Hawaii trips for 2023 are underway and will likely be stronger than expected. This follows the latest data indicating that visitor spending has just eclipsed the record results of 2019.
With data from January to November 2022, visitors spent $17.4 billion here, up 9% from 2019. This happened even though the actual number of tourists was -11% to 9, 4 million.
West Coast visitors spend 46% more.
Hawaiian meat and potato visitors also arrived in droves last month, with 416,000 visitors in November, up 11% from 2019. More importantly, they spent $564 million, up 46% in the average nine days visitors spend in Hawaii!
A significant slowdown in tourism is unlikely.
Over the past six months, some have expressed concern about attendance statistics in relation to a declining economic environment and lack of diversification in Hawaii. So the jagged question of too many or too few visitors continues. Our feeling, however, is that a significant slowdown is not indicated.
As you remember, we said the Christmas and New Year holidays would be the next benchmark for Hawaii travel in 2023. Those numbers will take another few weeks to roll in, but we expect them to be very strong based on the November data and what we’re seeing here on the ground. There had been concerns about the lack of typical vacation bookings well in advance.
While neighboring islands rely primarily on strong domestic tourism, Honolulu mostly continues to suffer from the long-awaited slow return of international arrivals. Japanese visitors are still down 90% from the average. The international problem will not be helped by the upcoming plan to Covid test all Chinese visitors (and those traveling from China) before they arrive. Finally, another problem in Hawaii is the lack of group activities and conference demand.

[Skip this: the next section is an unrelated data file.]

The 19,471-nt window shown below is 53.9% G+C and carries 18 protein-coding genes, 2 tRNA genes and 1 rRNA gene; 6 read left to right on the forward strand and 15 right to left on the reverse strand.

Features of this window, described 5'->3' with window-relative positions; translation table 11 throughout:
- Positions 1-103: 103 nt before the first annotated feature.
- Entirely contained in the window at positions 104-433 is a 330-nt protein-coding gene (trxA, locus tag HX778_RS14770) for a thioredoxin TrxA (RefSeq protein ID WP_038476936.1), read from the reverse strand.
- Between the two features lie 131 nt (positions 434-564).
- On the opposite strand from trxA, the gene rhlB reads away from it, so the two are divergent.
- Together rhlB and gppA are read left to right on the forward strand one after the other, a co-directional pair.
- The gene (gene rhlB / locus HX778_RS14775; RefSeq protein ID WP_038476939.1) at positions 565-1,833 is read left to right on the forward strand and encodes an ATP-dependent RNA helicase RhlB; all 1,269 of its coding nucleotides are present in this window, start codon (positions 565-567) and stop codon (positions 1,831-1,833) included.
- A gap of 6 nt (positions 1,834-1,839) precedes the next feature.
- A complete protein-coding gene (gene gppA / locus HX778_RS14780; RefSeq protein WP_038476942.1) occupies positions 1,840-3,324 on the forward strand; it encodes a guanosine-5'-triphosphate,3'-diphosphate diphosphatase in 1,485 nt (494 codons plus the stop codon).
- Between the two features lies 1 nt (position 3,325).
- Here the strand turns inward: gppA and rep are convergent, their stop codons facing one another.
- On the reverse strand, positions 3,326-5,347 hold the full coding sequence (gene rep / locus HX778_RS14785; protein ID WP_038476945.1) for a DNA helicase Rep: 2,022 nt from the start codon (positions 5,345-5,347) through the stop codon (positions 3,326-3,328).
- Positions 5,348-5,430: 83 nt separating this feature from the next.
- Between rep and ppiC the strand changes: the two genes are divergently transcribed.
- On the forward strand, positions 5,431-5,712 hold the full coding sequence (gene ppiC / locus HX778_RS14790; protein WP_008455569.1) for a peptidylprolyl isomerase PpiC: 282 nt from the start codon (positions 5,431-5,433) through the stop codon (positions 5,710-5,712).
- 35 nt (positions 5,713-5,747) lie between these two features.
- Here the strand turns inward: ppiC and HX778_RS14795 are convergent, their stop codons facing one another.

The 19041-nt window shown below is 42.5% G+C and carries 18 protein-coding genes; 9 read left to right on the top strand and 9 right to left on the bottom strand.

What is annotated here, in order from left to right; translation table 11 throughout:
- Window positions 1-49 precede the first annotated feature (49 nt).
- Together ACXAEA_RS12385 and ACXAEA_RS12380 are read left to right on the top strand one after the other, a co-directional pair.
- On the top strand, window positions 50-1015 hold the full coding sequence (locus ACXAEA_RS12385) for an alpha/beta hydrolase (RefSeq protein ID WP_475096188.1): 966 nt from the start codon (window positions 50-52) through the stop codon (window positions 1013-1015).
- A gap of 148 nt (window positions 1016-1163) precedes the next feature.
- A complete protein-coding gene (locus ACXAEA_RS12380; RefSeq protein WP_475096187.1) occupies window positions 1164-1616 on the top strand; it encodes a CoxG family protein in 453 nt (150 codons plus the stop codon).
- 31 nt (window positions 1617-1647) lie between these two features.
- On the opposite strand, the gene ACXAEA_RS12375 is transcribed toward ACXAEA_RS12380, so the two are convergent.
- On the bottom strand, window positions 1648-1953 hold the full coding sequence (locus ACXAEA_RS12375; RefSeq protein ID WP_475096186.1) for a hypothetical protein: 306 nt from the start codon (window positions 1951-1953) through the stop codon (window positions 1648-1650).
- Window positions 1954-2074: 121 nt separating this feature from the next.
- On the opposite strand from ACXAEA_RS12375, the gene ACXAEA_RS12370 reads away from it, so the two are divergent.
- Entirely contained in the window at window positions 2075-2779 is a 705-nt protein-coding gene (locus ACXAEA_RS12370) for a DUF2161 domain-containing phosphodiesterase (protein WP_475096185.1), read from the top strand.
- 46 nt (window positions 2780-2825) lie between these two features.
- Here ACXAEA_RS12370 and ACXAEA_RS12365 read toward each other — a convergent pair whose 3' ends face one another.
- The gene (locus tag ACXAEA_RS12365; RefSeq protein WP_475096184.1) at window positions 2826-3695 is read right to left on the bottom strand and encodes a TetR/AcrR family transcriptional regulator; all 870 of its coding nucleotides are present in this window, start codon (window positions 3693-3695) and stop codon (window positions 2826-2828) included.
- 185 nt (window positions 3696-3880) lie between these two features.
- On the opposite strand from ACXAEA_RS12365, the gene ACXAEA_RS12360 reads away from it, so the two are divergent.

Hawaii remains all-in on travel.
Clearly, Hawaii has not taken advantage of the Covid period to diversify economically. It’s a frustration for many here in Hawaii. The state’s UHERO said the lack of diversity “exposes Hawaii’s economy to external shocks that trigger collapses in tourist numbers.” Additionally, Hawaii’s economic growth declined for decades as the dominance of tourism failed to generate productivity growth.
Here are the issues visitors to Hawaii will face in 2023.
- High prices, taxes and fees in Hawaii. Room rates and rental cars are up 50% since pre-Covid, which isn’t entirely different from other US tourist destinations. We mentioned recently that we pay more for vehicles at LAX than in Hawaii. High accommodation rates are in addition to the 18% tourist tax, as well as fees of various types.
- US inflation and impending recession. It is not known how deep a recession will be or how long it could last. It all depends on who you ask. Inflation seems to be leveling off, but it’s still a big factor when it comes to holiday spending.
- High airfares. With the exception of West Coast markets which are still feeling the South West effect, prices have risen significantly since pre-Covid.
- Service and staff issues. Industry-wide, it’s difficult to hire and retain employees in the travel industry, from ramp agents to housekeepers, waiters to front desk staff, and everything in between.
Coming to Hawaii in 2023?
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